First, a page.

KANSAS CITY, Mo. — Kansas City has been in the political spotlight over the past week. It started with a visit from President Biden to discuss his Build Back Better plan. From there it dissolved into confusion for some when Missouri Attorney General Eric Schmitt weighed in on area mask mandates and other COVID-19 protocols.
Political analysts Annie Pressley and Rosetta Okohson join FOX 4’s John Holt and The Kansas City Star’s Dave Helling to discuss how issues are impacting us in Kansas City.
It’s been said that you need to pick your battles. It seems like COVID-19 protocols, including mask mandates and quarantines, are the battles Missouri AG Schmitt is focused on right now.
Following a court ruling last week Schmitt sent letters to dozens of Kansas City-area health departments and school districts, calling on them to end their mask mandates and all other COVID restrictions. Schmitt also warned of legal action if they ignored his requests.
But several health departments and school districts across the state quickly dropped their mask mandates, quarantine guidance and more. At least six Missouri county health departments have said they would stop COVID-19-related work altogether, including contact tracing and tracking case numbers.
Jackson and St. Louis counties argue “chaos now reigns in the state” when it comes to public health administration. The counties have decided to join together to challenge the court ruling and Schmitt’s interpretation of it.
So, why is Schmitt tackling the issue when he’s also campaigning for U.S. Senate, and is it a good idea?
“This is an interesting campaign strategy, Okohson said. “I think the number of lawsuits that are happening around are quite frankly quite confusing for a lot of folks. It’s the holidays, we all spent last year apart from one another, we’re trying to get back to normal, nobody loves the masks, but I think we do need to be safe.”
Schmitt is also in a fight with the Lee’s Summit School District after leaders responded to the AG’s cease and desist letter.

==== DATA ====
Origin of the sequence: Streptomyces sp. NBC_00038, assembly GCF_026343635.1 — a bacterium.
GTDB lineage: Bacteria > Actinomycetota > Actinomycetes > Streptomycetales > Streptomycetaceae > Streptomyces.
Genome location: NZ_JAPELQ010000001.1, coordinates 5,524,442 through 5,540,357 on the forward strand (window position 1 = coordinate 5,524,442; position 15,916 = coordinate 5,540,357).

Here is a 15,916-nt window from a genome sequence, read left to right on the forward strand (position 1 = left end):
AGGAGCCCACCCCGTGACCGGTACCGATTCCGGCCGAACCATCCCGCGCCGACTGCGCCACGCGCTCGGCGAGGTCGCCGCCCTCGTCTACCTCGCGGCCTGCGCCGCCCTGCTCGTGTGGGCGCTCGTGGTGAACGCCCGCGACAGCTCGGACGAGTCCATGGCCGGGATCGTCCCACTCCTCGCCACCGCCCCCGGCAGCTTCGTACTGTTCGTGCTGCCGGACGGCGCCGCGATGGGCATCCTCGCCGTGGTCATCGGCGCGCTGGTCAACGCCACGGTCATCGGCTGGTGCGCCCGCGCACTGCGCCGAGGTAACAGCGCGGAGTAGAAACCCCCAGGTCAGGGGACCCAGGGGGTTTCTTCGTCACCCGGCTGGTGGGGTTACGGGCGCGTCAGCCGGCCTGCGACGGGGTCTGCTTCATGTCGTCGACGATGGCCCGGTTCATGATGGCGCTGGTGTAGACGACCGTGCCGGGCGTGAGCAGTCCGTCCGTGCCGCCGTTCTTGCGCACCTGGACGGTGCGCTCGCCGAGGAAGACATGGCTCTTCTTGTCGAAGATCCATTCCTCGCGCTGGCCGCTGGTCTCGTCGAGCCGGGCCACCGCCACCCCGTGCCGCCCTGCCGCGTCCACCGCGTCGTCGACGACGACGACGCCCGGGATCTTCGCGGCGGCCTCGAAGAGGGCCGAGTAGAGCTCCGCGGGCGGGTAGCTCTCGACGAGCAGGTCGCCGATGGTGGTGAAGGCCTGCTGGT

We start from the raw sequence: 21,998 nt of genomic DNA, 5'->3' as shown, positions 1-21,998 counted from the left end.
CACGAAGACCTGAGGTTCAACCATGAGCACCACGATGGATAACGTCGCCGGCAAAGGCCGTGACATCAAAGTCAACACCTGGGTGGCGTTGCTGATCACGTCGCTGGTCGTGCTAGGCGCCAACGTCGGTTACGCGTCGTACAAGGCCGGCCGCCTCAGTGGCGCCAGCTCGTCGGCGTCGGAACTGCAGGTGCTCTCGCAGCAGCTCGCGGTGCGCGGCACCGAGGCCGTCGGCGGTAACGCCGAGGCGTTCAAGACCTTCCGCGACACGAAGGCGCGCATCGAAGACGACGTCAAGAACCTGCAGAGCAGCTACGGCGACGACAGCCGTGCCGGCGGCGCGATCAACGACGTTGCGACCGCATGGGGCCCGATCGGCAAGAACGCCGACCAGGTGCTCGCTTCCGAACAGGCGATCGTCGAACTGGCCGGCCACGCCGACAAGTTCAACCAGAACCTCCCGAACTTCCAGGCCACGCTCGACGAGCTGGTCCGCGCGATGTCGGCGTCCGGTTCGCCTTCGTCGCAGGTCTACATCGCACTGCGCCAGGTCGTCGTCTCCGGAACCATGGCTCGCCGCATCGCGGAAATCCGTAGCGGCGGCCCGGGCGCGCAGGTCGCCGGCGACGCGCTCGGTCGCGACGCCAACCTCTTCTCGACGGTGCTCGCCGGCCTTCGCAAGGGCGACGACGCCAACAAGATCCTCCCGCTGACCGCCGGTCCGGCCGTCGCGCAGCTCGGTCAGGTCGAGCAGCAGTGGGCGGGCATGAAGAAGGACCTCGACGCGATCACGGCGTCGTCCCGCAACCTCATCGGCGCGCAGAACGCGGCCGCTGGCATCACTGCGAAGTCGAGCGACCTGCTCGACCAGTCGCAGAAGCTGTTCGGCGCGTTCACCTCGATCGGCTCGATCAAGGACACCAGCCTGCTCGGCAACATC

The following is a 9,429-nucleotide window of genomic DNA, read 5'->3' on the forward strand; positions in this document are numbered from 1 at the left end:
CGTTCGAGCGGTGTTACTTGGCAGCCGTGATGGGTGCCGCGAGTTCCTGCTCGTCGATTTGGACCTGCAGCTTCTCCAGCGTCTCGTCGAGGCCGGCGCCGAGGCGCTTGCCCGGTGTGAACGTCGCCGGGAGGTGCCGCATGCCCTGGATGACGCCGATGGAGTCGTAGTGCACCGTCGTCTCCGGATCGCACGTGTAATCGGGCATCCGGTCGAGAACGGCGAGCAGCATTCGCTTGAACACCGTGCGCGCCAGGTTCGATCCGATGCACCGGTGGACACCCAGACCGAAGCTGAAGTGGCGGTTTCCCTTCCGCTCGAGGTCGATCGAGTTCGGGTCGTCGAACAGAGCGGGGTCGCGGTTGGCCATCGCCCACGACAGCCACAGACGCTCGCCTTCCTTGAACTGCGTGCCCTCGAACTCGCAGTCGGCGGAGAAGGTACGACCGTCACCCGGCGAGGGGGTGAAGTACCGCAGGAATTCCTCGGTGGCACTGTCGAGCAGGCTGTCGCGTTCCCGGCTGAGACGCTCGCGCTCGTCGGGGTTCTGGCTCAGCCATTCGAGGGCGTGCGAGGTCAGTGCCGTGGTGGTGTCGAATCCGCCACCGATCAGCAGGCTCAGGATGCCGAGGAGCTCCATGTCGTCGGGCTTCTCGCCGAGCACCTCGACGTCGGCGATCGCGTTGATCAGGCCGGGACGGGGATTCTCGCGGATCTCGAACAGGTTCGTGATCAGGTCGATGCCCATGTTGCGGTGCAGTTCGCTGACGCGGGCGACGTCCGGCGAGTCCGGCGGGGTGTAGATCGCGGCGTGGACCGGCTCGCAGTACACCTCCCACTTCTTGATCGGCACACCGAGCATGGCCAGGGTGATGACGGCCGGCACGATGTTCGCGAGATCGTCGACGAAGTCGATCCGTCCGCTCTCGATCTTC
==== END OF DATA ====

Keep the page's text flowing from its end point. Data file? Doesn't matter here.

“He’s really making this the central reason for his service in office and maybe his candidacy too,” Helling said.
“I think this is something Eric feels like he can’t let go and now he’s gone down this path and it’s very much a double down mode now,” Okohson said. “I just don’t know if it’s a winning strategy. I don’t know of anyone who is enjoying this kind of conversation, or resources and time that are being wasted.”
Schmitt is in a crowded field for the Missouri Senate primary scheduled for next year. He has made mask mandates and other protocols, and who can legally enact health orders a prominent part of his race.
“He is the Attorney General and that is his job,” Presley said. “If we go back and look at the Genesis of this case, it was actually filed last year by restaurant owners in St. Louis who were closing as a result of these very mandate, quarantine rules.”
“The Attorney General is appropriate to establish a voice in this whole operation and he agreed that, in fact, it is unconstitutional and that we need to find a solution to using thoughtful mandates, thoughtful quarantines, and what we think works. But just to broad brush the fact that you can shut people’s businesses down with these mandates appears to be unconstitutional,” Presley said.
The continuing battle between Schmitt and local health departments and school districts is also keeping his name in the news and headlines.
White Schmitt is fighting a battle over mask mandates and quarantines, President Biden is facing a different fight. One about the economy, inflation and the direction the U.S. is heading while continuing to fight the pandemic.
President Biden traveled to Kansas City hoping to drum up support for his Build Back Better plan. Many cities asked him to visit, but he chose Kansas City, even though Missouri and Kansas are both traditionally Republican territory.
“He knows it’s a red state. He knows he’s going to be welcomed because he knows he has people here. And I think it’s easy to come to the heart of America and for people to grasp him as he is, the President of the United States,” Presley said.
The child tax credit also expired Wednesday, which is another sore spot for some lawmakers who couldn’t get it passed again.
“Regular people, regular voters are just looking to know ‘what have you done for me lately?’ It’s not just a Janet Jackson song. People are looking for you to figure out how you’re gonna help them and how you’re gonna support them,” Okohson said.
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